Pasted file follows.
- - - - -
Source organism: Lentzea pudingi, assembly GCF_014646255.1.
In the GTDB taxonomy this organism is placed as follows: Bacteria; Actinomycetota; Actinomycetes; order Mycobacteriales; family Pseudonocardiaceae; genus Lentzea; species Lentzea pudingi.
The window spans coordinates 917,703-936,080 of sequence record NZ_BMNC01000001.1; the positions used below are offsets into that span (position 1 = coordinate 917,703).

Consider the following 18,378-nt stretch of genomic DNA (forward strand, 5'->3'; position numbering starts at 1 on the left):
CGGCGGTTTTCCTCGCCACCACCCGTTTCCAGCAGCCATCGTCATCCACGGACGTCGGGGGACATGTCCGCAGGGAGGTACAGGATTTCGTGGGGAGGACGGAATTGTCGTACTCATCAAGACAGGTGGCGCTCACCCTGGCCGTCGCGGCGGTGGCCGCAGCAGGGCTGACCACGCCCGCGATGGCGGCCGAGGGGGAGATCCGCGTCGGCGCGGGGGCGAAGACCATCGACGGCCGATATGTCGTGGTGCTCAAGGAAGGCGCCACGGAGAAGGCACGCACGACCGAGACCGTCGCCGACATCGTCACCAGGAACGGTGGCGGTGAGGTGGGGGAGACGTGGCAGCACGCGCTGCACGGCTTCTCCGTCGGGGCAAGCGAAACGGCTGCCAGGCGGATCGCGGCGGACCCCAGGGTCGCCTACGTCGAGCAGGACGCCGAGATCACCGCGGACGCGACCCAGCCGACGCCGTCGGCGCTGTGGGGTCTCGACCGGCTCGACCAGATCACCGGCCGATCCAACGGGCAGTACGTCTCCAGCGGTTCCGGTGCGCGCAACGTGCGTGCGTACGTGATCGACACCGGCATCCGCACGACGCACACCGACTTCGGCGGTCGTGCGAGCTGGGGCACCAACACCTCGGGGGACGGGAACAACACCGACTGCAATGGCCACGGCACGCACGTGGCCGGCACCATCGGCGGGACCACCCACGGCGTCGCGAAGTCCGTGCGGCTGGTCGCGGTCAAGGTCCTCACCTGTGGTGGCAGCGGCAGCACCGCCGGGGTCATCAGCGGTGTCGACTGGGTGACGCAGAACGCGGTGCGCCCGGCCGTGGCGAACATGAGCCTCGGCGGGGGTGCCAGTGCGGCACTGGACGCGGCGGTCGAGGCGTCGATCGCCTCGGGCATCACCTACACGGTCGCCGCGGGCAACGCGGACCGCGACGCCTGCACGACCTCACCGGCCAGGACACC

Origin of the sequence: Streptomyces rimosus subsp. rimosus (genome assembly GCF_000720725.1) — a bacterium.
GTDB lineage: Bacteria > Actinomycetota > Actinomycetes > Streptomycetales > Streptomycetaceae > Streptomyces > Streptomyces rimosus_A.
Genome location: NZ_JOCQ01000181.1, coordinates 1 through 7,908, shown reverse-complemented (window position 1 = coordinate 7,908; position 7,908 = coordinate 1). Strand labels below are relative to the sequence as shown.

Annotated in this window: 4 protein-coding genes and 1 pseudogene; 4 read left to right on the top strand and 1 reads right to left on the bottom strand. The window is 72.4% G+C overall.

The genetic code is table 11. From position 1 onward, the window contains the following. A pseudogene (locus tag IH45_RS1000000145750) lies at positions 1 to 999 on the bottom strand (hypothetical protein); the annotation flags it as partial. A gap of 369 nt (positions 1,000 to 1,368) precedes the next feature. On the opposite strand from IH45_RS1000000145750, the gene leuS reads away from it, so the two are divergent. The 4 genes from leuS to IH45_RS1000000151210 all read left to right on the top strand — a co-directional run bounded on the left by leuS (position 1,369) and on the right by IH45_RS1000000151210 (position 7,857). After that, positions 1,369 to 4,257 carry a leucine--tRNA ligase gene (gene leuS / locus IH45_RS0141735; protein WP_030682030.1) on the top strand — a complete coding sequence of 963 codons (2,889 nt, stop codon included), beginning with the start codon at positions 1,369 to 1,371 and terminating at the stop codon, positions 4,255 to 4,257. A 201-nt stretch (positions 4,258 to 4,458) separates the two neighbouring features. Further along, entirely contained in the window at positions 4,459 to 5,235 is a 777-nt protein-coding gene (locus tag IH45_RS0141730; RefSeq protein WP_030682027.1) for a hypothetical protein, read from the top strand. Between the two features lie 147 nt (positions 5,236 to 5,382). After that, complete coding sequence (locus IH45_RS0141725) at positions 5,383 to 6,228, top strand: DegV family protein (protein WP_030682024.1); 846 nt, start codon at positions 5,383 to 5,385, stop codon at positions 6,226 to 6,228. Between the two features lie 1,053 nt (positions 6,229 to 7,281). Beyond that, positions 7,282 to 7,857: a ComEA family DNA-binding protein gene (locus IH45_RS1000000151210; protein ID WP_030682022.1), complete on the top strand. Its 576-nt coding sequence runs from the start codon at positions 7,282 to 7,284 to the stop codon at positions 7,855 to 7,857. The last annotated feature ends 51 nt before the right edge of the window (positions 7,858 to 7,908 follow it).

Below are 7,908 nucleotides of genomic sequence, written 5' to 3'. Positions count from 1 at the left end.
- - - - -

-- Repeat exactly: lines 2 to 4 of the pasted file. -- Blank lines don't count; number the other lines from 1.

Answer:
In the GTDB taxonomy this organism is placed as follows: Bacteria; Actinomycetota; Actinomycetes; order Mycobacteriales; family Pseudonocardiaceae; genus Lentzea; species Lentzea pudingi.
The window spans coordinates 917,703-936,080 of sequence record NZ_BMNC01000001.1; the positions used below are offsets into that span (position 1 = coordinate 917,703).

Consider the following 18,378-nt stretch of genomic DNA (forward strand, 5'->3'; position numbering starts at 1 on the left):